While Illinois at large awaits the outcome of this ongoing process, Chicago City Council overwhelmingly approved a minimum wage increase of its own in December. The new measure increases the minimum wage within the city of Chicago to $10.00 per hour this year, with incremental increases up to $13.00 by 2019. More than 400,000 workers throughout the city are expected to see a benefit from the increase.

It is uncertain as of yet how two separate minimum wage rates will work within the state. There is some concern that higher labor costs may push businesses out of the city and that job growth may stagnate. Whatever the eventual outcome, it is important for small business owners to be aware of the changing labor environment and remain in compliance with all applicable minimum wage laws.

If you own a business in Illinois and have questions regarding minimum wage requirements, an experienced Illinois employment law attorney at the Miller Law Firm, P.C. can help. Contact our office today and put our experience to work for you.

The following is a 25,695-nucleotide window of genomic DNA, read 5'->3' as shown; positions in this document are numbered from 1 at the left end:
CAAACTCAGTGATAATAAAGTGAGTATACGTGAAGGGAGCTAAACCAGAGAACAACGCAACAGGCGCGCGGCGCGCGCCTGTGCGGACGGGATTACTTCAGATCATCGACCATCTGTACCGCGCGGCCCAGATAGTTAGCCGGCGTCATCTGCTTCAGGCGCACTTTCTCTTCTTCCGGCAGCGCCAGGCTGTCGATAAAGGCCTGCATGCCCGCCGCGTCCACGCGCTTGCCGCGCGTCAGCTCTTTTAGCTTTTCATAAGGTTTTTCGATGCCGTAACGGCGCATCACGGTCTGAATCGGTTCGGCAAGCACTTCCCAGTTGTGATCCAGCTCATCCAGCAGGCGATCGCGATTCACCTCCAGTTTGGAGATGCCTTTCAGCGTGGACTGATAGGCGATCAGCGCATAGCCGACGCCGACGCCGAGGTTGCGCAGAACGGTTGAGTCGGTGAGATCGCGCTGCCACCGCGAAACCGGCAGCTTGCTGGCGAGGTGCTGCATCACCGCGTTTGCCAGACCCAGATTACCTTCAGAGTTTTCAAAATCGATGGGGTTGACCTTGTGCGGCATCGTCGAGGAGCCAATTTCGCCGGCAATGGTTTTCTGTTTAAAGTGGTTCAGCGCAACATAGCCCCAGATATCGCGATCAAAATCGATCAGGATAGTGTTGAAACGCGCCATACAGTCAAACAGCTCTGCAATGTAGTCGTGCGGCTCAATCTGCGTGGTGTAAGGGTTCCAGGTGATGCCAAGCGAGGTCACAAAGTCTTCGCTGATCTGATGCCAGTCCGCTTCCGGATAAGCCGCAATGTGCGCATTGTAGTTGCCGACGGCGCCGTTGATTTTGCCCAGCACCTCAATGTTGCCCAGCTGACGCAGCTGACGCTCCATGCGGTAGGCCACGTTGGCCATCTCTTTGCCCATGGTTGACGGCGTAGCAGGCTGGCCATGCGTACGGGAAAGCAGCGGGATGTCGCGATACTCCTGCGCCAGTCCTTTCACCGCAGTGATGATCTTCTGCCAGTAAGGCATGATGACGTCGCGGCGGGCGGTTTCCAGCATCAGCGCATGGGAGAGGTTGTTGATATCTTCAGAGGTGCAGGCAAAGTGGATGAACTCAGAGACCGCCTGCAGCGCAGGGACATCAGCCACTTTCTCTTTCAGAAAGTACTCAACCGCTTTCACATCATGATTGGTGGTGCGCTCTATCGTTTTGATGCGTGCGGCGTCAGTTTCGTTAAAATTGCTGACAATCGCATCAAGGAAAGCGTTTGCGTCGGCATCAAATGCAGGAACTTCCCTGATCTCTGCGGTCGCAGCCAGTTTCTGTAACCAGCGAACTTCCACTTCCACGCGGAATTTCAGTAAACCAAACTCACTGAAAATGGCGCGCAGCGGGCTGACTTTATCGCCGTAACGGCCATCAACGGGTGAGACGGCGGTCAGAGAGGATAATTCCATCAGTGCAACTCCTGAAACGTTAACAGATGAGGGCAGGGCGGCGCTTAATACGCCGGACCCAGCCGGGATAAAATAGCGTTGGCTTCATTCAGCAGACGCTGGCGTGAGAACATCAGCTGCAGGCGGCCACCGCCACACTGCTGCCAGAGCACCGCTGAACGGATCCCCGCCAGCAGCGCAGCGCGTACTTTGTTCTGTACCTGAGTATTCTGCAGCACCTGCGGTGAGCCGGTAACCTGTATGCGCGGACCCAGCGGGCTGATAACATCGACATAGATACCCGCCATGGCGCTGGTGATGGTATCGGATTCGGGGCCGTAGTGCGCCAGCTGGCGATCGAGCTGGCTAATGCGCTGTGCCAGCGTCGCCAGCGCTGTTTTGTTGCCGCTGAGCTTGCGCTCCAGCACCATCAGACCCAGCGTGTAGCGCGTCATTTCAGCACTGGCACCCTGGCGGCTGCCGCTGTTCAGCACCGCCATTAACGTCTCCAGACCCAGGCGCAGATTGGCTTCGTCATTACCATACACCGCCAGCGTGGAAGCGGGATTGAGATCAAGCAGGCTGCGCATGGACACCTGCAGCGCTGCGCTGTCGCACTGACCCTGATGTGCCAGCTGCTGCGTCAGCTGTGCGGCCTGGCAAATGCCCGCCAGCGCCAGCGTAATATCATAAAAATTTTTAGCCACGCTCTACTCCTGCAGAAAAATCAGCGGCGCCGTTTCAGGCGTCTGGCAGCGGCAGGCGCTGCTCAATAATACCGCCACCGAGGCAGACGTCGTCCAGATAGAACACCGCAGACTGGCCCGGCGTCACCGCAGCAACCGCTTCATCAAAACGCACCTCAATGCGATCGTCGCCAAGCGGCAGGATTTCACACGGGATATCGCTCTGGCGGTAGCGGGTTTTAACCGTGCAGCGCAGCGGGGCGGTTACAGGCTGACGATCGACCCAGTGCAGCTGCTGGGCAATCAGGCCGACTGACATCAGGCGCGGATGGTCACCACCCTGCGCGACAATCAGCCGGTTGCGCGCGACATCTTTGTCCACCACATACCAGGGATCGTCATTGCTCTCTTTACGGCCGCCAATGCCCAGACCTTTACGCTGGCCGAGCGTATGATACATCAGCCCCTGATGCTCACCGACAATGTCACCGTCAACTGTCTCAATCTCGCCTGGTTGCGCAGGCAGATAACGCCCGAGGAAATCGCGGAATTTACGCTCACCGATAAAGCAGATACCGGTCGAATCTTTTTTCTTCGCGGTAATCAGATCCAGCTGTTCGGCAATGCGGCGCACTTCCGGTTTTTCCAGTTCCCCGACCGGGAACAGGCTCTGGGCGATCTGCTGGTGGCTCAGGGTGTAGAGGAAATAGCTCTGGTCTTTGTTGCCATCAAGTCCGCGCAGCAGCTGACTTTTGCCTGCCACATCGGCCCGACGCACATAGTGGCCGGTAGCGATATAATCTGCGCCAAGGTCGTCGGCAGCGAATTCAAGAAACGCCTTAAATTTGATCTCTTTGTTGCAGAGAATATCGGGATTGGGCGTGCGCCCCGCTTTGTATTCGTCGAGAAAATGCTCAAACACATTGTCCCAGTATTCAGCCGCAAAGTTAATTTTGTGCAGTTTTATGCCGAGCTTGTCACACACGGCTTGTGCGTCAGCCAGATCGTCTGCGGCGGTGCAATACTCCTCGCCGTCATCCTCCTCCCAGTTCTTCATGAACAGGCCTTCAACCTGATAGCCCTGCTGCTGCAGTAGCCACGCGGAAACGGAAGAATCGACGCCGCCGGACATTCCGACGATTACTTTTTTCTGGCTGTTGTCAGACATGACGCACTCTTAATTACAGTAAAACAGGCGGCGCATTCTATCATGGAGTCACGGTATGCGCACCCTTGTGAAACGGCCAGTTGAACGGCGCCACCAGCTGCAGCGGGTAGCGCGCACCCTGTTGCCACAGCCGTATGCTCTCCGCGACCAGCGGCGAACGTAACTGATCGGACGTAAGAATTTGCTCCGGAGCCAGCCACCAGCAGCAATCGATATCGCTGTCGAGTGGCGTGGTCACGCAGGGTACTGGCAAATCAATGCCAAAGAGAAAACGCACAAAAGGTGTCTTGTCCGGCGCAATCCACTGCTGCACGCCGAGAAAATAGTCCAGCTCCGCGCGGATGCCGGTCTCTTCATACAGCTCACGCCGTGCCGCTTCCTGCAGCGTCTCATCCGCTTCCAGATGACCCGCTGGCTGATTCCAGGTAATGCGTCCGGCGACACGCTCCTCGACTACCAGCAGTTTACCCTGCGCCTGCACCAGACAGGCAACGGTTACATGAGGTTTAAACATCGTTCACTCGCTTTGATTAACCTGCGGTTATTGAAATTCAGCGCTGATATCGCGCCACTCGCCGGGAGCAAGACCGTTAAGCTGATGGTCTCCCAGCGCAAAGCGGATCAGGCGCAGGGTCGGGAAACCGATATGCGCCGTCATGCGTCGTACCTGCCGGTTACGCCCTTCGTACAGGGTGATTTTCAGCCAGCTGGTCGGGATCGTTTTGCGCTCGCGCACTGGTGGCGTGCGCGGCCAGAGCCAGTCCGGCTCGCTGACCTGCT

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FLSA, Illinois Employment Lawyer, Employee RightsWhen most people think about the requirements of a full-time job, they typically envision the average eight hour day and a resulting 40-hour week. Recent economic trends, however, are quickly proving that image to be no longer true. In fact, a recent Gallup study suggests that half of all full-time workers in the United States work more than 40 hours per week, and almost 40 percent work 50 hours or more. While expectations for longer work days and weeks are becoming increasingly common in many jobs, there are indications that putting in all the overtime may not actually be worth it.